Macrohistory Seminar – Jonathan Goupille-Lebret (ENS Lyon) Inequality and Redistribution in France, 1900-2018: Evidence from Post-Tax Distributional National Accounts

Event details

  • Thursday, November 7
  • 12:15 PM
  • Juridicum, Faculty-lounge (Room 0.036, opposite lecture hall K)
Inequality and Redistribution in France, 1900-2018: Evidence from Post-Tax Distributional National Accounts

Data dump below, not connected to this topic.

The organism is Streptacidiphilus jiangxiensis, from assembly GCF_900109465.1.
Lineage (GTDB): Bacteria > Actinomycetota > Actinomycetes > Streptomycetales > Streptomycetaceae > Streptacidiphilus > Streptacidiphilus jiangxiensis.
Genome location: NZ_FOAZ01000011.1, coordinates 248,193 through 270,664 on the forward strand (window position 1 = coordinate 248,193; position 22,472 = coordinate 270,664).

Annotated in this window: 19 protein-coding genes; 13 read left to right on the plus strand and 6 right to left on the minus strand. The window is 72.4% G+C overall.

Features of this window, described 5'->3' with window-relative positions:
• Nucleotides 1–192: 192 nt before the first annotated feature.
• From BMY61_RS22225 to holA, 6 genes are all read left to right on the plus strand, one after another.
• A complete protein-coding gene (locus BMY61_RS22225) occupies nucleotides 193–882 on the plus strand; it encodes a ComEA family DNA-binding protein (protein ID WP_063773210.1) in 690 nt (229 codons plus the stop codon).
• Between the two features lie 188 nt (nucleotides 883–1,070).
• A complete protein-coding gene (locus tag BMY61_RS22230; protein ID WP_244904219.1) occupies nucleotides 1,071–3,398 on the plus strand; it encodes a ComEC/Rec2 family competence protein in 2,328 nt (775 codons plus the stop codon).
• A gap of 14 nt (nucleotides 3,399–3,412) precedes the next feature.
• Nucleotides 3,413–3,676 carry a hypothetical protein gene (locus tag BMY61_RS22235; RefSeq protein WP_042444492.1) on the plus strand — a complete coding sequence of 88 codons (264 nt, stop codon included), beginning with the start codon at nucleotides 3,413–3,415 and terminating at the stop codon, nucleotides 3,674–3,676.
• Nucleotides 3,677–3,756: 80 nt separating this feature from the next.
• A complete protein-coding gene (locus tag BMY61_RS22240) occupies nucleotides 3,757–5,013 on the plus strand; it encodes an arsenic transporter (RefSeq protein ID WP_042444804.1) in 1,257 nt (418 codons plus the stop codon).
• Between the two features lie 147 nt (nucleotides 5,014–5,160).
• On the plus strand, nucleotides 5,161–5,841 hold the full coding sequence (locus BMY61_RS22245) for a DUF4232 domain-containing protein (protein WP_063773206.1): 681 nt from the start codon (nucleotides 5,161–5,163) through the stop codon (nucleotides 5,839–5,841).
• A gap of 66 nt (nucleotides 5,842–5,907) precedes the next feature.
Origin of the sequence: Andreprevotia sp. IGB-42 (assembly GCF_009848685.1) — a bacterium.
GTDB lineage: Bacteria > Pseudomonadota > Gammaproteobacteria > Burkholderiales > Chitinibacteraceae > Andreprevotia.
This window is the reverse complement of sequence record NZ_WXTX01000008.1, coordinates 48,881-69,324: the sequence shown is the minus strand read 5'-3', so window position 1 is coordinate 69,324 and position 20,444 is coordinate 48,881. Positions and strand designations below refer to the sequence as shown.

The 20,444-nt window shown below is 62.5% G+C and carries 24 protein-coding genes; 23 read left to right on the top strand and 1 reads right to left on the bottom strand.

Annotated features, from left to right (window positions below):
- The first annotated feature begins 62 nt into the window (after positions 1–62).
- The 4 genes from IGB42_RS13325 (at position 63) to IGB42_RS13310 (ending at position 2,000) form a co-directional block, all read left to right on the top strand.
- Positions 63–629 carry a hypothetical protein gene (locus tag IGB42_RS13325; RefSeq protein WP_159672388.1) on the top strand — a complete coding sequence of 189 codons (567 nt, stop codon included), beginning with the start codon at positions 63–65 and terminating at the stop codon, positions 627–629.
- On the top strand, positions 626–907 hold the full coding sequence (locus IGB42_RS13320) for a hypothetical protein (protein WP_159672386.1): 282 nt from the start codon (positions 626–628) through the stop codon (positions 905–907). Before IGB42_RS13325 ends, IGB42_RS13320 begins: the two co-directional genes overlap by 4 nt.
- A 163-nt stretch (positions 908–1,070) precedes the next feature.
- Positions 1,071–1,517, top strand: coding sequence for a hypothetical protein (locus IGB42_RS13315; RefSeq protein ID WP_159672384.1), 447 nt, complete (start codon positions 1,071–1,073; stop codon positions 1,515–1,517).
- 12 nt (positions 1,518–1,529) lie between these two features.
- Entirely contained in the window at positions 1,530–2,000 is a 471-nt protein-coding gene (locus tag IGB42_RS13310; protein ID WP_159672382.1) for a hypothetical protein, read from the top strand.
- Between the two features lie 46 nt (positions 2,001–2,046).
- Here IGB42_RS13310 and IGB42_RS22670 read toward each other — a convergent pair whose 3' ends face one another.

This paper presents post-tax Distributional National Accounts (DINA) for France. That is, we combine national accounts, tax and survey data in a comprehensive and consistent manner to build homogenous annual series on the post-tax, post-transfer distribution of national income by percentiles over the 1990-2018 period, with detailed breakdown by age, tax and transfer categories. We come with three main findings. First, taxes and transfers reduce total income inequality (as measured by the ratio between average incomes of the top 10% and bottom 50% groups) by 23% on average in France over this period. This is significant, but less than in the US (34%). The reason why overall inequality is much smaller in France than in the US (more than twice as small, according to this indicator) is entirely due to differences in pretax inequality (themselves due to a complex combination of factors: access to education, wage formation, etc.) rather than in secondary redistribution (i.e. policies affecting the gap between the pretax distribution and the post-tax post-transfer distribution of income). Next, due to the large role of indirect taxes, social contributions, and income capital exemptions, the overall profile of taxation is structurally regressive in France (i.e. very top groups pay lower effective tax rates than groups just below them), a feature that has been reinforced in 2017-2018. Third, monetary transfers benefit mostly older age groups in France, and leave unaffected the low relative position of younger age groups. These series are currently being extended to cover the entire 1900-2018 period and to better take into account in-kind transfers.

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